Most Texas Hairstylists Rebuke Shelley Luther for Breaking Law, New Poll Shows

Shelley Luther walks over to speak to the media and supporters after she was released from jail in Dallas May 7.EXPAND
Shelley Luther walks over to speak to the media and supporters after she was released from jail in Dallas May 7.
AP Photo/LM Otero
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Dallas hair salon owner Shelley Luther has cannonballed her way into the national spotlight. Her brash act of political defiance flung heaps more mud into the already murky debate surrounding safety mandates amid the coronavirus pandemic.

Last week, the University of Houston released a poll indicating that Luther’s peers disapproved of her decision by a "nearly 5 to 1 margin."

In April, Luther defied both state and county orders to close her business, Salon à la Mode. She was sentenced to a week behind bars the following month. Thanks to an assist by Gov. Greg Abbott and the Texas Supreme Court, though, she only served two days.

Conservative pundits laud Luther as the embodiment of patriotism, but her early release has concerned plenty of others, including those in the Texas hair care industry.

“While Luther received considerable support from numerous politicians and groups, the survey suggests her colleagues in the hair care industry were much less supportive of her actions,” said Mark Jones, a research associate at the university's Hobby School of Public Affairs.

In May, Texas hair care businesses reopened sooner than anticipated, and some have credited Luther with paving the way. Yet other recently reopened establishments are going back to square one.

Abbott announced Friday the state had closed bars and whittled down restaurants’ seating capacity to 50%. Some North Texas hairstylists have wondered whether they’ll again be forced to close — and if so, whether it can actually be enforced.

Dallas’ Groove Hair Salon owner Niki Dean criticized Luther's decision in April to flout the state's order to shutter.

“No one approves of what that woman did,” she said. “It was all for show.”

Hairstylists are in a tough spot; unlike restaurants, they can’t offer their services curbside, said Gary Barnhart, co-owner of The Bearded Lady Barbershop in Denton.

Barnhart said several of his shop's barbers had difficulty signing up for unemployment, and some were running out of savings. Like Luther, he depends on his business to make a living, but he said he disagrees with her actions.

“In my mind, she set a precedent for all of us,” Barnhart said. “Whether or not they do say we have to close, I guess it’s just kind of up to us to decide whether we [do].”

Two North Texas attorneys wrote in a Waco Tribune-Herald column that granting Luther an early release could have lasting consequences. By giving her a pass, state officials may have unintentionally emboldened others to break whatever law they dislike.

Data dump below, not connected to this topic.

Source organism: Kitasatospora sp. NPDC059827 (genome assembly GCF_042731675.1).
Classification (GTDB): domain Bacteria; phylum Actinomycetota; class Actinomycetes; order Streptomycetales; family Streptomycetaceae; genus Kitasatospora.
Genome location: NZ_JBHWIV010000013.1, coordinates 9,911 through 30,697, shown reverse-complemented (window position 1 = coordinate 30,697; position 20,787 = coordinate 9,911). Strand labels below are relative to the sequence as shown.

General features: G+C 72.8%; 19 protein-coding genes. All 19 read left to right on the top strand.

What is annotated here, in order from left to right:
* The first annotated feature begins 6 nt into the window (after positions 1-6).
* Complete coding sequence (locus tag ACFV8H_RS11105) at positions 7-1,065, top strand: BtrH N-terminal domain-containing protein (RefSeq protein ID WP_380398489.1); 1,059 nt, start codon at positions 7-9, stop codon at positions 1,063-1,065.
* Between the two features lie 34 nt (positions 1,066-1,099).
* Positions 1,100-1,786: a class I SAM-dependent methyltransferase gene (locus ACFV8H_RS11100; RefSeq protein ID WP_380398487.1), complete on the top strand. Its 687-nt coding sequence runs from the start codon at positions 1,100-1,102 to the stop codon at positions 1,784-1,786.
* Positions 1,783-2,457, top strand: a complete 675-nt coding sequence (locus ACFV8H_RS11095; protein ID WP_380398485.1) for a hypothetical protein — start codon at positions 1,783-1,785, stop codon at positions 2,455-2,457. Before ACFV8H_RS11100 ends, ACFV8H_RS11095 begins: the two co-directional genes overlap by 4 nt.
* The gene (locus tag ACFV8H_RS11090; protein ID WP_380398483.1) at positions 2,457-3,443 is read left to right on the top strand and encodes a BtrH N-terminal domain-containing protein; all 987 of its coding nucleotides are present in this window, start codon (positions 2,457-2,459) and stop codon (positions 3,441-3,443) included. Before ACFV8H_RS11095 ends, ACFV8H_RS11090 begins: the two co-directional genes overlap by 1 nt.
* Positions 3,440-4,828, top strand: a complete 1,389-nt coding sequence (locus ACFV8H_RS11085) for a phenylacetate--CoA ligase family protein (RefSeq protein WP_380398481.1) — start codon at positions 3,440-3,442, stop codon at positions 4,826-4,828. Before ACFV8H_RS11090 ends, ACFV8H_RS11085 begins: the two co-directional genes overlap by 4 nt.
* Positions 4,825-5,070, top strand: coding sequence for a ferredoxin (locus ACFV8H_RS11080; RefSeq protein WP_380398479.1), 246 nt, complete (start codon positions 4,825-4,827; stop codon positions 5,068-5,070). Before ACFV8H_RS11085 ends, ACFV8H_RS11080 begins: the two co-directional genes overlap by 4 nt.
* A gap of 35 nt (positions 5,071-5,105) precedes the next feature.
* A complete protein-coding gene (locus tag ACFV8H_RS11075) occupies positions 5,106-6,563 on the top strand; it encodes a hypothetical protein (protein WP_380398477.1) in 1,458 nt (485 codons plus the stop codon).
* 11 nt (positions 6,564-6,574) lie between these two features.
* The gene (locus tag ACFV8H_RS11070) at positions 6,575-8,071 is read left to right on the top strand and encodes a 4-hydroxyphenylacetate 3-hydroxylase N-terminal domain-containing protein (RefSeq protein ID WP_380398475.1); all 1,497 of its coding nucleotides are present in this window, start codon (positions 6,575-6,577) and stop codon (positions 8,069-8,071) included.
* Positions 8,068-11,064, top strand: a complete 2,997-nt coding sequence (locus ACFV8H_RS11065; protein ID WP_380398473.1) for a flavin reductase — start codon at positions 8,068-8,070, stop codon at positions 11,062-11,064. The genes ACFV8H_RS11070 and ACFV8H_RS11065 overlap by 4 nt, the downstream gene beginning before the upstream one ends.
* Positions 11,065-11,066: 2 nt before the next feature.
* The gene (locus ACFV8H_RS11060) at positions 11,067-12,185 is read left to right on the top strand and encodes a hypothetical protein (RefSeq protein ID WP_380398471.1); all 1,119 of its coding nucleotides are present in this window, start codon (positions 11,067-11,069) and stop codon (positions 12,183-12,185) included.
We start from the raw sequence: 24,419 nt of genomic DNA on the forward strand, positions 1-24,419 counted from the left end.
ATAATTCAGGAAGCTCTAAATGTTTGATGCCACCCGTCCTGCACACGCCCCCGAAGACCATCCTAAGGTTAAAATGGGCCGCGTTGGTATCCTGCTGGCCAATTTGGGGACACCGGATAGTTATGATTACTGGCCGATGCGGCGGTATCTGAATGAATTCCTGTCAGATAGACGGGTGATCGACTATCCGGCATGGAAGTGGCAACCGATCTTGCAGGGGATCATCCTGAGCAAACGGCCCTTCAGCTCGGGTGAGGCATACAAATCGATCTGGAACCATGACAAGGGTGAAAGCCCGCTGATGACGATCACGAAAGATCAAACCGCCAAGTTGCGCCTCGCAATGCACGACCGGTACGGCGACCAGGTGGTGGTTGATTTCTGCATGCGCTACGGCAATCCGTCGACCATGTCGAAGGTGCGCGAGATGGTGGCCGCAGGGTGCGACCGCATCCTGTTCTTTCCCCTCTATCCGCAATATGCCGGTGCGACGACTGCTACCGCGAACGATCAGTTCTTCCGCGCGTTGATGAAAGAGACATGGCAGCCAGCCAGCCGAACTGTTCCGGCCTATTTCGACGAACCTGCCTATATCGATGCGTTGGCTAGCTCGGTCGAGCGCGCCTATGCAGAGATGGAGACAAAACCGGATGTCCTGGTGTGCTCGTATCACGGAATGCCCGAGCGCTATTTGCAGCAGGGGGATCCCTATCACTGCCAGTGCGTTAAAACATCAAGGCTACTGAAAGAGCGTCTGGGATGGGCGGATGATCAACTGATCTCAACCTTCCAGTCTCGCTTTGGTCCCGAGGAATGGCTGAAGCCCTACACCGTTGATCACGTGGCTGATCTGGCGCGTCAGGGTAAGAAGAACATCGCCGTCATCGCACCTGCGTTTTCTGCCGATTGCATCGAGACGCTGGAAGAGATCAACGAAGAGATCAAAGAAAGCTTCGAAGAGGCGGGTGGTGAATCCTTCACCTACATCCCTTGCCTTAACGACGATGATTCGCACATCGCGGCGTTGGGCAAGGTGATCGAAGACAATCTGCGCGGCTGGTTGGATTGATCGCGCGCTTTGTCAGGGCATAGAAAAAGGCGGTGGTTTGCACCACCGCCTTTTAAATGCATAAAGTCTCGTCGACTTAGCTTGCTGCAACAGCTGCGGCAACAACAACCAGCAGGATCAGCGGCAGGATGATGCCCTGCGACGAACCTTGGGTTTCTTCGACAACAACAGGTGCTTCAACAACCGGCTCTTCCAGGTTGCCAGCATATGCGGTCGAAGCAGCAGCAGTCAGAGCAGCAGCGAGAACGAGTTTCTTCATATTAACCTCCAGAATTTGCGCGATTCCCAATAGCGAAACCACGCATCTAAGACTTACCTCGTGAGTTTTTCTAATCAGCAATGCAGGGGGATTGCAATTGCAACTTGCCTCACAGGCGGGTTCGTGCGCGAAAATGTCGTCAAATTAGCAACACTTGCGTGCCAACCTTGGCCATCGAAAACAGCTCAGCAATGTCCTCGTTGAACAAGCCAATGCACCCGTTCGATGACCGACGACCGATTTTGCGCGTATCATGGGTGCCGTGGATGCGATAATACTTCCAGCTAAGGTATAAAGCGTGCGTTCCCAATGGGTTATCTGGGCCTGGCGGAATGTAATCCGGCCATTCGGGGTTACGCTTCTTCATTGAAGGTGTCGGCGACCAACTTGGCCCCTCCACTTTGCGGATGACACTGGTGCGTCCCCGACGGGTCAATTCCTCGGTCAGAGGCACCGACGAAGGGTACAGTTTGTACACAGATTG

“If any citizen or business could violate those orders or, for that matter, any law as they saw fit, then no rule of law would exist and anarchy would prevail,” they wrote. “Businesses might feel free to ignore health codes. … This must never be the case.”

Although he was nervous about reopening, Dallas' Revolt Barbershop owner Julian Palafox said he needed to make money to pay bills.

Barber school instructors inculcate the importance of sanitization throughout training, Palafox said. It wasn’t difficult to implement the state’s new cleaning guidelines since he already practiced good hygiene anyway.

Now, though, Palafox said he takes each customer’s temperature before seating them. Everyone must wear a mask, and no one can sit in the waiting area.

Palafox said he hopes that Abbott won’t walk back his decision to reopen the state’s salons.

“I’m worried about them closing us back down, really,” he said.

Like Revolt, The Bearded Lady requires customers to wear masks and has cordoned off the waiting room.

Although he's happy to be making money again, Barnhart is worried that other hair care business owners may ruin it for everyone else. Many Denton salons are more cavalier about enforcing mask wearing and social distancing mandates, he said.

At least 13 states now require people to wear masks in public, according to The Hill. But even if Abbott winds up following suit, some constituents might not listen because of the example Luther set, Barnhart said.

Her act of defiance may have poisoned the well for hair care professionals everywhere, he added.

“If anything, she was rewarded by the people who said that we have to close," Barnhart said. "So now, if they say we have to close again, why should any of us follow that?”

With Abbott's latest order to shut down the state's bars, a new Shelley Luther could be waiting in the wings. 

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